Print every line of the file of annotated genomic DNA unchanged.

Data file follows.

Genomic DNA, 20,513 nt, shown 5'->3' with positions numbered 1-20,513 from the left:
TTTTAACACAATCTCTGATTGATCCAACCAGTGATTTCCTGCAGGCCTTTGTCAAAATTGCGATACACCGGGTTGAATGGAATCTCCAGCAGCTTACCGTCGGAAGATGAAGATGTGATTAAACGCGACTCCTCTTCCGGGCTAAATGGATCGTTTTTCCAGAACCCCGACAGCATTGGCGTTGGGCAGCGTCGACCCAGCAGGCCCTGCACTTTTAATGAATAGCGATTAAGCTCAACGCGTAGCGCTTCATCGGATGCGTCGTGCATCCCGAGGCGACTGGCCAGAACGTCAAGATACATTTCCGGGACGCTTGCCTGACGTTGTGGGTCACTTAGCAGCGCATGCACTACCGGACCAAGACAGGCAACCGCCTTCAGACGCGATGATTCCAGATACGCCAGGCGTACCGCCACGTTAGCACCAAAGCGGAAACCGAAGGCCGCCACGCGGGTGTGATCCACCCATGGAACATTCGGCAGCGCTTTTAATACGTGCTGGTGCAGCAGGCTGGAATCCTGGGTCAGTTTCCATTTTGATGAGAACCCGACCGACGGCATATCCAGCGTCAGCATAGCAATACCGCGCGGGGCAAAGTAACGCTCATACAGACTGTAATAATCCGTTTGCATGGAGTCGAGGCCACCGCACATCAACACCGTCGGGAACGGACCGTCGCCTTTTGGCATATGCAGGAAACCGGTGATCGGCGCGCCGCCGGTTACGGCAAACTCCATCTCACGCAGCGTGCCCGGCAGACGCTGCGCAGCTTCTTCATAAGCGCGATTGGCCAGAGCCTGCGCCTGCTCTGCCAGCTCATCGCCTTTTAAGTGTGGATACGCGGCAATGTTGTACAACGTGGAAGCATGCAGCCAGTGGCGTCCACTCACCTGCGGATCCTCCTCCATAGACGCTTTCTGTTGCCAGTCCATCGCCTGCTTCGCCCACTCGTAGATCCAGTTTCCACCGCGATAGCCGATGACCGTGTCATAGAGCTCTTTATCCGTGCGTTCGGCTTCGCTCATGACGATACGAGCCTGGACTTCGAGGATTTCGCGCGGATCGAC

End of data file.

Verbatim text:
Genomic DNA, 20,513 nt, shown 5'->3' with positions numbered 1-20,513 from the left:
TTTTAACACAATCTCTGATTGATCCAACCAGTGATTTCCTGCAGGCCTTTGTCAAAATTGCGATACACCGGGTTGAATGGAATCTCCAGCAGCTTACCGTCGGAAGATGAAGATGTGATTAAACGCGACTCCTCTTCCGGGCTAAATGGATCGTTTTTCCAGAACCCCGACAGCATTGGCGTTGGGCAGCGTCGACCCAGCAGGCCCTGCACTTTTAATGAATAGCGATTAAGCTCAACGCGTAGCGCTTCATCGGATGCGTCGTGCATCCCGAGGCGACTGGCCAGAACGTCAAGATACATTTCCGGGACGCTTGCCTGACGTTGTGGGTCACTTAGCAGCGCATGCACTACCGGACCAAGACAGGCAACCGCCTTCAGACGCGATGATTCCAGATACGCCAGGCGTACCGCCACGTTAGCACCAAAGCGGAAACCGAAGGCCGCCACGCGGGTGTGATCCACCCATGGAACATTCGGCAGCGCTTTTAATACGTGCTGGTGCAGCAGGCTGGAATCCTGGGTCAGTTTCCATTTTGATGAGAACCCGACCGACGGCATATCCAGCGTCAGCATAGCAATACCGCGCGGGGCAAAGTAACGCTCATACAGACTGTAATAATCCGTTTGCATGGAGTCGAGGCCACCGCACATCAACACCGTCGGGAACGGACCGTCGCCTTTTGGCATATGCAGGAAACCGGTGATCGGCGCGCCGCCGGTTACGGCAAACTCCATCTCACGCAGCGTGCCCGGCAGACGCTGCGCAGCTTCTTCATAAGCGCGATTGGCCAGAGCCTGCGCCTGCTCTGCCAGCTCATCGCCTTTTAAGTGTGGATACGCGGCAATGTTGTACAACGTGGAAGCATGCAGCCAGTGGCGTCCACTCACCTGCGGATCCTCCTCCATAGACGCTTTCTGTTGCCAGTCCATCGCCTGCTTCGCCCACTCGTAGATCCAGTTTCCACCGCGATAGCCGATGACCGTGTCATAGAGCTCTTTATCCGTGCGTTCGGCTTCGCTCATGACGATACGAGCCTGGACTTCGAGGATTTCGCGCGGATCGAC